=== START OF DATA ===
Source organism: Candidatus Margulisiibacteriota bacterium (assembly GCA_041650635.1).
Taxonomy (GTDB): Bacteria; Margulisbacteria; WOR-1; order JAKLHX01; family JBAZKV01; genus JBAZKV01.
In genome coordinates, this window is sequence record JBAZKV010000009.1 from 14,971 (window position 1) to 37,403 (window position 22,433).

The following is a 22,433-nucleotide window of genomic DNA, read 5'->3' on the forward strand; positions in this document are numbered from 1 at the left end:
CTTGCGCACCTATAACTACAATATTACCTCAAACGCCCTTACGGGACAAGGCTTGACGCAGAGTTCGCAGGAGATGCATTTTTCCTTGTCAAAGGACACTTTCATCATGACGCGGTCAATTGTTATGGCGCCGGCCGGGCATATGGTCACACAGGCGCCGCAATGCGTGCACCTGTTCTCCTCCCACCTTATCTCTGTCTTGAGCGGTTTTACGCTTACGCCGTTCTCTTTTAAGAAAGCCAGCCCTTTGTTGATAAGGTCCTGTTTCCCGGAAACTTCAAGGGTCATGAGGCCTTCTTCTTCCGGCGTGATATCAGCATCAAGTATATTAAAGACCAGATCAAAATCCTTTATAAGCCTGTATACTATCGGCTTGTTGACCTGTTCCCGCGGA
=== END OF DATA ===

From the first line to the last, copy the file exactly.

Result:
Source organism: Candidatus Margulisiibacteriota bacterium (assembly GCA_041650635.1).
Taxonomy (GTDB): Bacteria; Margulisbacteria; WOR-1; order JAKLHX01; family JBAZKV01; genus JBAZKV01.
In genome coordinates, this window is sequence record JBAZKV010000009.1 from 14,971 (window position 1) to 37,403 (window position 22,433).

The following is a 22,433-nucleotide window of genomic DNA, read 5'->3' on the forward strand; positions in this document are numbered from 1 at the left end:
CTTGCGCACCTATAACTACAATATTACCTCAAACGCCCTTACGGGACAAGGCTTGACGCAGAGTTCGCAGGAGATGCATTTTTCCTTGTCAAAGGACACTTTCATCATGACGCGGTCAATTGTTATGGCGCCGGCCGGGCATATGGTCACACAGGCGCCGCAATGCGTGCACCTGTTCTCCTCCCACCTTATCTCTGTCTTGAGCGGTTTTACGCTTACGCCGTTCTCTTTTAAGAAAGCCAGCCCTTTGTTGATAAGGTCCTGTTTCCCGGAAACTTCAAGGGTCATGAGGCCTTCTTCTTCCGGCGTGATATCAGCATCAAGTATATTAAAGACCAGATCAAAATCCTTTATAAGCCTGTATACTATCGGCTTGTTGACCTGTTCCCGCGGA